Ravenskull (video game)

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Ravenskull
RavenskullFrontCover.jpg
Front cover art
Developer(s) Martin Edmondson and Nicholas Chamberlain
Publisher(s) Superior Software, ProAction, Superior Interactive
Designer(s) Martin Edmondson & Nicholas Chamberlain (BBC Micro / Acorn Electron), John Wallace (Acorn Archimedes / Risc PC), Darren Izzard (Windows)
Platform(s) BBC Micro
Acorn Electron
Acorn Archimedes
Risc PC
Microsoft Windows
Release 1986 (BBC/Electron)
1994 (Archimedes)
1997 (Risc PC)
2003 (Windows)
Genre(s) Action-adventure game
Mode(s) Single-player

Ravenskull is a British graphic adventure video game. It was originally developed by Martin Edmondson and Nicholas Chamberlain for the BBC Micro and Acorn Electron and released by Superior Software in 1986.[citation needed]

Gameplay[edit]

The adventurer collects a treasure piece (BBC Micro)

The player may choose from one of four character types: an Adventurer, a Wizard, a Warrior or an Elf. The choice defines both the graphics for the character's player and the treasure pieces to be collected.[citation needed]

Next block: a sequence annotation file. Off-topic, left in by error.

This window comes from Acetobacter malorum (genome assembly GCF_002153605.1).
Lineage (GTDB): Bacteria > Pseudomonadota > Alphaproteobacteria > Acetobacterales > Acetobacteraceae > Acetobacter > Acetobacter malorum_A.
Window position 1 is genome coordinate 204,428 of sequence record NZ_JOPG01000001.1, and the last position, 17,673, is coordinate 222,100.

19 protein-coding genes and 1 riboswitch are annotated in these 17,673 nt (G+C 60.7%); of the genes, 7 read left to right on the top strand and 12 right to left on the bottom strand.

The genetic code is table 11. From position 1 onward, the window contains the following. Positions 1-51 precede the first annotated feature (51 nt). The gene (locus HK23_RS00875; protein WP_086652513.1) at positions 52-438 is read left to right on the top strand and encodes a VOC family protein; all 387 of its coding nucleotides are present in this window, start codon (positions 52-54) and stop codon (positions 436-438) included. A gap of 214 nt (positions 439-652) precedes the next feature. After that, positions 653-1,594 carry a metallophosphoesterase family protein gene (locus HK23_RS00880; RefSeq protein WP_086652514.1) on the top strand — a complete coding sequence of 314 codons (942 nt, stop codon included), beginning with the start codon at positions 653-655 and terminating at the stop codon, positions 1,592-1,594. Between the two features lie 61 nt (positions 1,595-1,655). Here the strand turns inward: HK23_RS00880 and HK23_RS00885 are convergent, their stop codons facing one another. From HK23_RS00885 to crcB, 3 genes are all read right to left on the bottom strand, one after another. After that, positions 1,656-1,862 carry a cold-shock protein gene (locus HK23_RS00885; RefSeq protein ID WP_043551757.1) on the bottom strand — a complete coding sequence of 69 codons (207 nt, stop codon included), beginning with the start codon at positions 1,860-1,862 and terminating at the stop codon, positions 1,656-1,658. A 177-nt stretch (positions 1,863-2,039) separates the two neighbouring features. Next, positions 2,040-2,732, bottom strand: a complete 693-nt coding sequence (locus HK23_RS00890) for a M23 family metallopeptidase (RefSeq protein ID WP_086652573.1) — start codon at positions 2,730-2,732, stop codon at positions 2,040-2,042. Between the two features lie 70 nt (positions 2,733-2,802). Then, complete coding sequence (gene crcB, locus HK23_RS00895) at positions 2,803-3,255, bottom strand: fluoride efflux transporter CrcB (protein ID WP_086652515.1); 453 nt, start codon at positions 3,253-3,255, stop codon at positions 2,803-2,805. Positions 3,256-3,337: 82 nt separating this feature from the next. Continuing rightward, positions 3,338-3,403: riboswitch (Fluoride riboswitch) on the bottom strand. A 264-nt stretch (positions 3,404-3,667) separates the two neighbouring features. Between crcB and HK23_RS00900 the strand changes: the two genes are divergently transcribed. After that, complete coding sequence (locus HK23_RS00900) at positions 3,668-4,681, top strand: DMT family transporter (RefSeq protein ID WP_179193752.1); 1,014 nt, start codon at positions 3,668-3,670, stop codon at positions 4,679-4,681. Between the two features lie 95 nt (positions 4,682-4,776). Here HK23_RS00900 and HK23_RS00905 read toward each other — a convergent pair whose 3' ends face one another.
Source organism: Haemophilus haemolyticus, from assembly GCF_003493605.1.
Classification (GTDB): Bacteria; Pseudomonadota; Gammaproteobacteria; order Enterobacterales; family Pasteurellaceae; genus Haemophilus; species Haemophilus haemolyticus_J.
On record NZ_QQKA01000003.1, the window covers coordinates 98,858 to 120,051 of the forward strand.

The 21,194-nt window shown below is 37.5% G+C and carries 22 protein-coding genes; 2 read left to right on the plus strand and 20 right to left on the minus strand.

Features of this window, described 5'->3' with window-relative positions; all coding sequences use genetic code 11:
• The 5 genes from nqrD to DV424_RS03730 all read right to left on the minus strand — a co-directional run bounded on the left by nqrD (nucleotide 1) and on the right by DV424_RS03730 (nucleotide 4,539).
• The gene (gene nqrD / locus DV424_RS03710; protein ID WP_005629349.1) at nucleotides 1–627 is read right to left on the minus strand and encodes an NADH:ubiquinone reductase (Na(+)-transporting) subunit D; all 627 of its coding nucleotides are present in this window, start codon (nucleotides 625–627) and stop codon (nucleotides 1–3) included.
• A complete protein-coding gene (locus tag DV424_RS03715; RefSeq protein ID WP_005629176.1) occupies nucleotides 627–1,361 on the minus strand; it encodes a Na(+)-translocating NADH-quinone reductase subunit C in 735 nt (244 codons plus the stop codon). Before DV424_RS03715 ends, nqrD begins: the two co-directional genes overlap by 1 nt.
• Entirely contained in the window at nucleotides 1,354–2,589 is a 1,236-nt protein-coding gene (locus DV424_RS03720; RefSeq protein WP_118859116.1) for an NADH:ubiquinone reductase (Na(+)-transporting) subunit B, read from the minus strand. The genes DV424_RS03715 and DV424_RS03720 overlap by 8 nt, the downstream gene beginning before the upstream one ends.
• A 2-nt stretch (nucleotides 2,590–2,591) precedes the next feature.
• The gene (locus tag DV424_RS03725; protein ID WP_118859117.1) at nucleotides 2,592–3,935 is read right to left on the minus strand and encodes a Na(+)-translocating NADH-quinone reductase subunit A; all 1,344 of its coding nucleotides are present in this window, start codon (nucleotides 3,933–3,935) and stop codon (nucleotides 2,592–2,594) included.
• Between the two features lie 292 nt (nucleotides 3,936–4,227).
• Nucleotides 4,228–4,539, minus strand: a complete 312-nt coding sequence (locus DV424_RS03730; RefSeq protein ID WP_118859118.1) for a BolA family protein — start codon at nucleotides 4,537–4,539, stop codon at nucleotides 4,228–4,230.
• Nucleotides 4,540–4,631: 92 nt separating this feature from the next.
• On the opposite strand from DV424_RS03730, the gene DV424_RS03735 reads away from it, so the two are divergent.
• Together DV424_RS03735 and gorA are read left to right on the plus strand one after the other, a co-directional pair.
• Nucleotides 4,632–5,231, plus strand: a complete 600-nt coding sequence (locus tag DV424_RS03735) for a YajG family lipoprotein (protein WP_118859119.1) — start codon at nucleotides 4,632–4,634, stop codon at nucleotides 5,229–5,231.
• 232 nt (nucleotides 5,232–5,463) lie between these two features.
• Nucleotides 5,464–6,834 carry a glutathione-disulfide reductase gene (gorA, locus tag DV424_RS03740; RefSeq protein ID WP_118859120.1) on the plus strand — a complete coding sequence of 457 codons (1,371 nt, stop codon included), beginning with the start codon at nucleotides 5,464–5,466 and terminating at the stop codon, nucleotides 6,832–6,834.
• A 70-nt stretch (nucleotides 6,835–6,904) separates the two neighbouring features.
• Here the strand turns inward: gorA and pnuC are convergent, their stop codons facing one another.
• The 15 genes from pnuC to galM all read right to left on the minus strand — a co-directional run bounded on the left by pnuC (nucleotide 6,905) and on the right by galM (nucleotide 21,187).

Plot[edit]

The player is tasked with entering Baron Strieg's Castle Ravenskull in order to defend the village of Austberg and retrieve a stolen silver crucifix, which has been split into quarters and found on four different levels of the castle.

Development[edit]

The game was originally conceived after the authors created a new routine for hardware scrolling; when the player uses a speed scroll, the routine can be seen at full speed. Due to lower hardware specifications, the Acorn Electron version used a much smaller playing window and the speed scrolls were omitted.

Releases[edit]

Ravenskull loading screen
(BBC Micro)

Superior released a faithful 32-bit port for the Acorn Archimedes on their Play It Again Sam 4 compilation in 1994. This version was not compatible with the Risc PC so a new version was released by ProAction in 1997 on their issue of PIAS 4. A fully revamped Microsoft Windows version was released in 2003 by Superior Interactive, the modern publishing label of Superior Software, with new graphics and a significantly larger second set of levels known as "Castle Danube".

The possibility of a mobile port from Masabi was circulated in late May 2002, but it never appeared.[1][2]

References[edit]

External links[edit]